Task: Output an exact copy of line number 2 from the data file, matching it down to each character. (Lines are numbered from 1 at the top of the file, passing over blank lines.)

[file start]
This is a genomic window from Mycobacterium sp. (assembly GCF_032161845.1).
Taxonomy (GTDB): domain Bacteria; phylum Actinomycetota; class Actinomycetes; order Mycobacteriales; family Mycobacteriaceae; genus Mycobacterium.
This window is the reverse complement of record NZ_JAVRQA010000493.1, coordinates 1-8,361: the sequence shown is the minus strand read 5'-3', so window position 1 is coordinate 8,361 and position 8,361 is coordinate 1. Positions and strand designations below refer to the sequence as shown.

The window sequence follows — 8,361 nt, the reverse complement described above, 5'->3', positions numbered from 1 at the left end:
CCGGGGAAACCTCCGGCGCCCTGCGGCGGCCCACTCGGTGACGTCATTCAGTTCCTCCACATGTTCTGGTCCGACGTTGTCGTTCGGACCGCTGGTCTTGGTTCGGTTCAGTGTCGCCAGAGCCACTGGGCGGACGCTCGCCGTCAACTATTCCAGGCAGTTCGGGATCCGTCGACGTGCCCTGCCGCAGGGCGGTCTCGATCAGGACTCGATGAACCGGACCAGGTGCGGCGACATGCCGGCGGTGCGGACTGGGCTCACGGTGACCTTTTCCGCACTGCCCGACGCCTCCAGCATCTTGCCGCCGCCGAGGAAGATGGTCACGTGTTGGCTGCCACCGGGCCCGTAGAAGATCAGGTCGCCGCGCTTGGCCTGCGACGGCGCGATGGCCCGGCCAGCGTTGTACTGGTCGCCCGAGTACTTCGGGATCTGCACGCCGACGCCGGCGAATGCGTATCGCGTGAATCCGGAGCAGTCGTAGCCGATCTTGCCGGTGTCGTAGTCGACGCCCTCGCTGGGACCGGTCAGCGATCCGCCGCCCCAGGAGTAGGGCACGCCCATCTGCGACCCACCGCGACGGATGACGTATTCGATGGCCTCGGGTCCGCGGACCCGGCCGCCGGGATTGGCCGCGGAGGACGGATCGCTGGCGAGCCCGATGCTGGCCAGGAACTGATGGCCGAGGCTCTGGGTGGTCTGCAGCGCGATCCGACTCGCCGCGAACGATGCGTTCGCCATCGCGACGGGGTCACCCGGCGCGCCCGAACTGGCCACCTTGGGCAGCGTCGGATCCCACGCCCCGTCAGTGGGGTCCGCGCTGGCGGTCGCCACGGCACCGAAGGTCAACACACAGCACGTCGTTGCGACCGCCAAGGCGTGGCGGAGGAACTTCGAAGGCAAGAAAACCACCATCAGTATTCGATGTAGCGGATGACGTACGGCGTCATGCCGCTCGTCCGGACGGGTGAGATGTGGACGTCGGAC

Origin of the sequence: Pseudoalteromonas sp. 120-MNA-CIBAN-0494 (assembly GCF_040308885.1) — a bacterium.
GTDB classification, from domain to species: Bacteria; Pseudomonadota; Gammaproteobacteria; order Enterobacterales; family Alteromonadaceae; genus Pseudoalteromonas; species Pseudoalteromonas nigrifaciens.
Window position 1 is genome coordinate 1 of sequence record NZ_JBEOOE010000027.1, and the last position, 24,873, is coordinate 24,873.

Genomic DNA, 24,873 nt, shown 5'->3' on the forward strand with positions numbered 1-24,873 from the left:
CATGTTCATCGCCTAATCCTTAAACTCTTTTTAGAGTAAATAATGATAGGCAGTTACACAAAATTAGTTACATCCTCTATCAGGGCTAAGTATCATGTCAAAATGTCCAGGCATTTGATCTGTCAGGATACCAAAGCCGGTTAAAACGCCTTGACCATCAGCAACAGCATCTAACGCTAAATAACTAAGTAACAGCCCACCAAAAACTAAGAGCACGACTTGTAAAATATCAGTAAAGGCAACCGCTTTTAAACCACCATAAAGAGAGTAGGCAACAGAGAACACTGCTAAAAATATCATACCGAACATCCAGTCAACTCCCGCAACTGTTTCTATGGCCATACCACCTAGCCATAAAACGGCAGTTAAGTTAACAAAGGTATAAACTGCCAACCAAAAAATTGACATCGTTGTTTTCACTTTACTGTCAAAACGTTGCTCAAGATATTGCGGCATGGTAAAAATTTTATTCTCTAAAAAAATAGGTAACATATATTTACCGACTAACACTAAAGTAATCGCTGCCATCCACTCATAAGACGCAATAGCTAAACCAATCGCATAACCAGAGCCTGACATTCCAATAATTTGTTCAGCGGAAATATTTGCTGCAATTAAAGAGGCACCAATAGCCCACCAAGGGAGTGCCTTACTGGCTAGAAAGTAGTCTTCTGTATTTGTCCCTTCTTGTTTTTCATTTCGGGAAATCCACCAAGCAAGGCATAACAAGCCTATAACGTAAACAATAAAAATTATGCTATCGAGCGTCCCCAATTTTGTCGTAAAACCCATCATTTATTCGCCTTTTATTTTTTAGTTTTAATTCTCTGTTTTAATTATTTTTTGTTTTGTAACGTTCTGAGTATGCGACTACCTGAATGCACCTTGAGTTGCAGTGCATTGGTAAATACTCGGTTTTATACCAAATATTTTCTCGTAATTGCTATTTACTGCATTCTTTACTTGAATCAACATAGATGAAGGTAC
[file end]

Taxonomy (GTDB): domain Bacteria; phylum Actinomycetota; class Actinomycetes; order Mycobacteriales; family Mycobacteriaceae; genus Mycobacterium.